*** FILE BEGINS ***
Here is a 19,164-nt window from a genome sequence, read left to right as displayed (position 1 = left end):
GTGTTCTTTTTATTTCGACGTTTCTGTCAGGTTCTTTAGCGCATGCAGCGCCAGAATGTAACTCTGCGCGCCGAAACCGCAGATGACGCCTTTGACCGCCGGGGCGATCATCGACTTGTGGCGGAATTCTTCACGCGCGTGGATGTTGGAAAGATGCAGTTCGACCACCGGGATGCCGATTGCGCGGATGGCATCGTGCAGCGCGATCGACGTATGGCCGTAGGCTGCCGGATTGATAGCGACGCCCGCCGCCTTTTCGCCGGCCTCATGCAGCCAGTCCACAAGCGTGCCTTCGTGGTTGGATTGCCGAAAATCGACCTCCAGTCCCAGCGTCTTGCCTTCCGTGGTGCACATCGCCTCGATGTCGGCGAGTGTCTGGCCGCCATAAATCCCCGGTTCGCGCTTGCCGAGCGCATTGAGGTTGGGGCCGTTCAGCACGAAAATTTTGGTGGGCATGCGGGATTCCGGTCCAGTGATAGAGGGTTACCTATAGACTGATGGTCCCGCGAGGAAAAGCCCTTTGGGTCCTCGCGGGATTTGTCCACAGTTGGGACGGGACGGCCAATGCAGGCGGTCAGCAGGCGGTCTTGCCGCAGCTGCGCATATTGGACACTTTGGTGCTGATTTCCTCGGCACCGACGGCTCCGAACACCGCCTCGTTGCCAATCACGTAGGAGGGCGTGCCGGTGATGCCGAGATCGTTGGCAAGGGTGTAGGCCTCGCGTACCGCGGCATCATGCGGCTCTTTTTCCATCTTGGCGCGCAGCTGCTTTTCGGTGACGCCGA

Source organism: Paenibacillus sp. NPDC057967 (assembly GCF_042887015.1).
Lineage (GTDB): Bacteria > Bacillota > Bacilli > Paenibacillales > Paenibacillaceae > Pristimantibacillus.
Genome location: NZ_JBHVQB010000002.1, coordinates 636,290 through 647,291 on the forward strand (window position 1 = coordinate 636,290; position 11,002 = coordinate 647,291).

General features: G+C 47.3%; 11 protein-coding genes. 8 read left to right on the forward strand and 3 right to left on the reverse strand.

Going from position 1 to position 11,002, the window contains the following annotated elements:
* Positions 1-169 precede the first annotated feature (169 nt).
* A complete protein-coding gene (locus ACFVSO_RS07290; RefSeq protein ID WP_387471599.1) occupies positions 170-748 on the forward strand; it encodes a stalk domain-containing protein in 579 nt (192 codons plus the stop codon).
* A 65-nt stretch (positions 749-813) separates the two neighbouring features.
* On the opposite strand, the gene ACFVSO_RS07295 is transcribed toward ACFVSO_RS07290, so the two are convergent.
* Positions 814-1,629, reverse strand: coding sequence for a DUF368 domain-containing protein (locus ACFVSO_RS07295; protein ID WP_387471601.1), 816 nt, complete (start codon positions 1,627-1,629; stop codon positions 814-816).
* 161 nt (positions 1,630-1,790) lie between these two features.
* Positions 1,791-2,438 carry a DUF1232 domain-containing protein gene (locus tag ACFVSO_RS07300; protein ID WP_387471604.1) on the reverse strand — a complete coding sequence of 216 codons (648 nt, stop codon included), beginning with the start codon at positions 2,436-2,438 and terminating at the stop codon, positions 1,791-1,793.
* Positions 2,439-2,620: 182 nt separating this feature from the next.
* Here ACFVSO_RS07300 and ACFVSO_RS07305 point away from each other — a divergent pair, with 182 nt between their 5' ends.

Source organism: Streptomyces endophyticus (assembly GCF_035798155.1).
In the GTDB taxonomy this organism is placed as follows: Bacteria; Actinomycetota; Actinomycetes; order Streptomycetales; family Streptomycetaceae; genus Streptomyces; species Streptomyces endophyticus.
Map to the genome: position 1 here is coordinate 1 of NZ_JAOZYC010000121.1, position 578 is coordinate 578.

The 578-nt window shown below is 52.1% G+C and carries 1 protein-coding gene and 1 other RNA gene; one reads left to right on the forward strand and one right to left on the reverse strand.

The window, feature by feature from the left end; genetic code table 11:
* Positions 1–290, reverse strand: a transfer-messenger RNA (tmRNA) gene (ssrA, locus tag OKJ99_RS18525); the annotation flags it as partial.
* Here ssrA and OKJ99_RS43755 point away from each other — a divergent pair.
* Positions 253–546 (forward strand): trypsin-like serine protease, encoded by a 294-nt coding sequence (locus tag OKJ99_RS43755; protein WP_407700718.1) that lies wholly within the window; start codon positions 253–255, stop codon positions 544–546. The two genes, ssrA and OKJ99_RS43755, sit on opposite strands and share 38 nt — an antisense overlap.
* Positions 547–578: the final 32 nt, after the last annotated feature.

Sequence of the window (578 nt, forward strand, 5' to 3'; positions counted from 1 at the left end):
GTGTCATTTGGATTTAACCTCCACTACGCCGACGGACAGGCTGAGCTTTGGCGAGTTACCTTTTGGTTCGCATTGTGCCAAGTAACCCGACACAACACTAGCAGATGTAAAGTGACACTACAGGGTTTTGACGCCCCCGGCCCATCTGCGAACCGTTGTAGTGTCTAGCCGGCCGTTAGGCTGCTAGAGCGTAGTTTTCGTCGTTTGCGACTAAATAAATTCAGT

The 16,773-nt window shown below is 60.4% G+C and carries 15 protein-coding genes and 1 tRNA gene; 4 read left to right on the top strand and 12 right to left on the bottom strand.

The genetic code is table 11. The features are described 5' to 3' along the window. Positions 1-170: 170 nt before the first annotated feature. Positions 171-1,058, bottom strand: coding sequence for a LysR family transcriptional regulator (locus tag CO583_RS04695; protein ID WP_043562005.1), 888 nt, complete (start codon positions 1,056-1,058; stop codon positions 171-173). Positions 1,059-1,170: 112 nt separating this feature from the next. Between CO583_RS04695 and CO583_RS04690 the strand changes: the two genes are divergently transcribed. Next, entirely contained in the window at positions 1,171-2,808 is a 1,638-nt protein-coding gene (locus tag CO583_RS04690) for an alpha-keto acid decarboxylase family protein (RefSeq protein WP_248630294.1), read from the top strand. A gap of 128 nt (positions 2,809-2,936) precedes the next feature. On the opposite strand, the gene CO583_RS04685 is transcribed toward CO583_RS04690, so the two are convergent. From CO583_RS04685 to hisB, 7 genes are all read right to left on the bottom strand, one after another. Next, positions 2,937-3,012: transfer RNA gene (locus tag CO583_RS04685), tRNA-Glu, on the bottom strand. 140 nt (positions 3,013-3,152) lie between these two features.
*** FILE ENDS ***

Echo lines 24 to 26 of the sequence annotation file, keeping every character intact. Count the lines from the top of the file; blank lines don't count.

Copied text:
* Positions 253–546 (forward strand): trypsin-like serine protease, encoded by a 294-nt coding sequence (locus tag OKJ99_RS43755; protein WP_407700718.1) that lies wholly within the window; start codon positions 253–255, stop codon positions 544–546. The two genes, ssrA and OKJ99_RS43755, sit on opposite strands and share 38 nt — an antisense overlap.
* Positions 547–578: the final 32 nt, after the last annotated feature.

Sequence of the window (578 nt, forward strand, 5' to 3'; positions counted from 1 at the left end):